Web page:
Fiery rivalry losing no appeal as Minnesota heads to Madison

Gophers v Wisconsin Football

Steve Maturen

Gophers v Wisconsin Football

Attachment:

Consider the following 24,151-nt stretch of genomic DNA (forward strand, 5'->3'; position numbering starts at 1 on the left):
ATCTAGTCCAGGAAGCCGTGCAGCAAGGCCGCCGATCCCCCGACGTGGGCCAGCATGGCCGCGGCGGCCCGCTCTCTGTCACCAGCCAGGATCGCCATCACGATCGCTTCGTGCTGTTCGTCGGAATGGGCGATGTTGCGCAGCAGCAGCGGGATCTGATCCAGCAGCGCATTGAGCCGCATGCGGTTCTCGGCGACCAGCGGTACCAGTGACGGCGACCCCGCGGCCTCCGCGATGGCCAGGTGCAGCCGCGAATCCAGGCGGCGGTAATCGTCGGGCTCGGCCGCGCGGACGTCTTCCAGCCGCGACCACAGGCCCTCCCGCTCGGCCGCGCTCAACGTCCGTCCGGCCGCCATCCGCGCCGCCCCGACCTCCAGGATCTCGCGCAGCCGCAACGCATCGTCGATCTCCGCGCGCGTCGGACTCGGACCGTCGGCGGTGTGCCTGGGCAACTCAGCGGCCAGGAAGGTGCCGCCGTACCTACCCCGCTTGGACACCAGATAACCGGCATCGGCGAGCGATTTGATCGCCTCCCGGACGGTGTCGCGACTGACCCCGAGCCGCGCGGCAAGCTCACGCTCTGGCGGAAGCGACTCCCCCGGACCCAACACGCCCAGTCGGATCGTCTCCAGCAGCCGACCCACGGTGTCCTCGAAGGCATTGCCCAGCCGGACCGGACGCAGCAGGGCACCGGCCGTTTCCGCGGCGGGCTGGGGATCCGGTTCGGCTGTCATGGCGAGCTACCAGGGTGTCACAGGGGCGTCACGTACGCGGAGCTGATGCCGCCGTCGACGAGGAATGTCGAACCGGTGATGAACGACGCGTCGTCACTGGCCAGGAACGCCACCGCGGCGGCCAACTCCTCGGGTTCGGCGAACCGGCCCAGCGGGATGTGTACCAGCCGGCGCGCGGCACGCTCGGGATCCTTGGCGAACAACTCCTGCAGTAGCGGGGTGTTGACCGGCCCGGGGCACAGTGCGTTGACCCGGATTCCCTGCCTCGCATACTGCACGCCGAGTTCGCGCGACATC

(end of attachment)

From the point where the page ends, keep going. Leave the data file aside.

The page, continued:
Talk may be cheap, but boy is it entertaining âÄî especially when itâÄôs talk between Minnesota and Wisconsin regarding the battle for Paul BunyanâÄôs Axe. Forget the game, the chatter provides fireworks enough. Like when Badgers sophomore offensive tackle Gabe Carimi tells the Milwaukee Journal Sentinel that âÄúMinnesota is my most despised team.âÄù Or, how about the rumor floating around that Wisconsin will stash the Axe, which it currently possesses, behind the GophersâÄô bench. That way, the Badgers could deny Minnesota the rush of crossing the field to retrieve the trophy but storm the GophersâÄô sideline if they retain it . Now flashback a year to when Wisconsin head coach Bret Bielema uttered this after his teamâÄôs 41-34 victory over Minnesota: âÄúYou want a rivalry? You got one.âÄù Gophers coaches and players have avoided fanning the flame of the already fiery rivalry with sound-bytes like that, but head coach Tim Brewster said after WednesdayâÄôs practice, âÄúYou can tell thereâÄôs a meaningful game going to be played on Saturday. ThereâÄôs something in the air.âÄù As if the oldest and one of the most bitter rivalries in the country wasnâÄôt enough, SaturdayâÄôs game, scheduled for 2:30 p.m. in Madison, has major implications for both Minnesota and Wisconsin. Instead of battling for the Big Ten championship as many believed they would before the season, the Badgers are floundering at 5-5 . A conference title may no longer be in the cards, but the Gophers can be sure Wisconsin would love nothing more than to become bowl eligible at Camp Randall while retaining the Axe for the fifth consecutive year. On the other hand, Minnesota (7-3 overall, 3-3 Big Ten) has known itâÄôs headed to a bowl for weeks, but after two straight losses and a pair of tough games remaining, the Gophers are running the risk of slipping to the Motor City Bowl (the Big TenâÄôs worst bowl) when not long ago people were considering the possibility of Minnesota appearing in one on New YearâÄôs Day. Stopping the skid wonâÄôt be easy. Brewster announced Tuesday that star wide receiver Eric Decker would be unavailable for SaturdayâÄôs game. The junior, a Biletnikoff Award finalist , suffered a high ankle sprain during the third quarter against Northwestern two weeks ago. âÄú[Eric] playing this week against Wisconsin would not be in his best interest,âÄù Brewster said. Decker tried to play last week against Michigan, but lasted just more than a quarter; the ankle was clearly bothering him. Without Decker, the GophersâÄô offense has seemed lost. Against the Wolverines, it gained a season low 188 yards and failed to find the end zone for the first time since being shut out by Ohio State on Oct. 28, 2006. Minnesota will be calling on a variety of receivers to try and fill the void left by Decker. True freshmen Brodrick Smith and Brandon Green and junior Ben Kuznia are listed on the depth chart as the starters at wide receiver , but Brewster said sophomore Ralph Spry, back from a three-game suspension, and true freshman DaâÄôJon McKnight would also see reps. âÄúThereâÄôs not one individual thatâÄôs going to replace Decker âĦ from a talent standpoint or from a schematic standpoint,âÄù Brewster said. But he repeated his adage of âÄúNext man up. His misfortune is somebody elseâÄôs opportunity.âÄù To see what the young receivers can do, the offensive line needs to give sophomore quarterback Adam Weber some time in the pocket. He was under siege all game against Michigan, and when he wasnâÄôt being sacked four times, he was looking immediately for who was going to hit him. The result was WeberâÄôs worst passing day of the season, 13-of-24 for only 105 yards. Of course, if Weber expects to have any time in the pocket, the Gophers will have to put together some semblance of a run game. TheyâÄôve scraped together only 83 and 68 yards on the ground in the last two weeks. For a team striving for balance, that doesnâÄôt get the job done. âÄúThe first runs, we got to try to come out, get 5 or 6 yards, just keep the chains moving,âÄù true freshman running back Deleon Eskridge said. âÄúJust to get something started and get a little confidence.âÄù